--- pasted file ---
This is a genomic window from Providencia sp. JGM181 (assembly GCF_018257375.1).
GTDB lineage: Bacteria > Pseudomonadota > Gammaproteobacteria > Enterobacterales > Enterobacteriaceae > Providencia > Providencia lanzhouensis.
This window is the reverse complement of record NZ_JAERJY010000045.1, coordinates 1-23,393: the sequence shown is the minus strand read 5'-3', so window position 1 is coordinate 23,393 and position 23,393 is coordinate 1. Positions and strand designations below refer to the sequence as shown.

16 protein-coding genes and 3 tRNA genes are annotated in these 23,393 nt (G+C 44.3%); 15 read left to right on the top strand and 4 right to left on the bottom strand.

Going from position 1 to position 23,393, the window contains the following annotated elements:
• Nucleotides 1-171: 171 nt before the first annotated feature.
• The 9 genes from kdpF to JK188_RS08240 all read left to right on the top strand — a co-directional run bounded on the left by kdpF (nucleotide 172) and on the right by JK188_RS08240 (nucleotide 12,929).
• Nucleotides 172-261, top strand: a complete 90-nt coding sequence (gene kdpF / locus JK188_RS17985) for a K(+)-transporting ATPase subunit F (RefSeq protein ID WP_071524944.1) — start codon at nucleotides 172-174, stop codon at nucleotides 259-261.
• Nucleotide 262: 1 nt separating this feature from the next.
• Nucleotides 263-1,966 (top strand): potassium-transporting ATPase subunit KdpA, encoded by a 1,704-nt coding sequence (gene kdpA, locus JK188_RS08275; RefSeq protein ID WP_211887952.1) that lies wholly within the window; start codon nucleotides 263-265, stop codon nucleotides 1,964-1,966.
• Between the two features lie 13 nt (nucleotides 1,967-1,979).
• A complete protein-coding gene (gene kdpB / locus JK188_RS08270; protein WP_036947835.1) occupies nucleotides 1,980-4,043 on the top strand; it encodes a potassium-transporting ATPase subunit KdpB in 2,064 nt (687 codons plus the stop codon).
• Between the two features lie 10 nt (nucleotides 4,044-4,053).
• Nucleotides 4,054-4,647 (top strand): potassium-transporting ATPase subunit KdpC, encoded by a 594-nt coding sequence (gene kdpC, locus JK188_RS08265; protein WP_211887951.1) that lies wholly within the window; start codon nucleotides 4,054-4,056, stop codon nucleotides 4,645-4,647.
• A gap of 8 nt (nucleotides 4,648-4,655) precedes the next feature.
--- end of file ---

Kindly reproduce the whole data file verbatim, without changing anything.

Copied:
This is a genomic window from Providencia sp. JGM181 (assembly GCF_018257375.1).
GTDB lineage: Bacteria > Pseudomonadota > Gammaproteobacteria > Enterobacterales > Enterobacteriaceae > Providencia > Providencia lanzhouensis.
This window is the reverse complement of record NZ_JAERJY010000045.1, coordinates 1-23,393: the sequence shown is the minus strand read 5'-3', so window position 1 is coordinate 23,393 and position 23,393 is coordinate 1. Positions and strand designations below refer to the sequence as shown.

16 protein-coding genes and 3 tRNA genes are annotated in these 23,393 nt (G+C 44.3%); 15 read left to right on the top strand and 4 right to left on the bottom strand.

Going from position 1 to position 23,393, the window contains the following annotated elements:
• Nucleotides 1-171: 171 nt before the first annotated feature.
• The 9 genes from kdpF to JK188_RS08240 all read left to right on the top strand — a co-directional run bounded on the left by kdpF (nucleotide 172) and on the right by JK188_RS08240 (nucleotide 12,929).
• Nucleotides 172-261, top strand: a complete 90-nt coding sequence (gene kdpF / locus JK188_RS17985) for a K(+)-transporting ATPase subunit F (RefSeq protein ID WP_071524944.1) — start codon at nucleotides 172-174, stop codon at nucleotides 259-261.
• Nucleotide 262: 1 nt separating this feature from the next.
• Nucleotides 263-1,966 (top strand): potassium-transporting ATPase subunit KdpA, encoded by a 1,704-nt coding sequence (gene kdpA, locus JK188_RS08275; RefSeq protein ID WP_211887952.1) that lies wholly within the window; start codon nucleotides 263-265, stop codon nucleotides 1,964-1,966.
• Between the two features lie 13 nt (nucleotides 1,967-1,979).
• A complete protein-coding gene (gene kdpB / locus JK188_RS08270; protein WP_036947835.1) occupies nucleotides 1,980-4,043 on the top strand; it encodes a potassium-transporting ATPase subunit KdpB in 2,064 nt (687 codons plus the stop codon).
• Between the two features lie 10 nt (nucleotides 4,044-4,053).
• Nucleotides 4,054-4,647 (top strand): potassium-transporting ATPase subunit KdpC, encoded by a 594-nt coding sequence (gene kdpC, locus JK188_RS08265; protein WP_211887951.1) that lies wholly within the window; start codon nucleotides 4,054-4,056, stop codon nucleotides 4,645-4,647.
• A gap of 8 nt (nucleotides 4,648-4,655) precedes the next feature.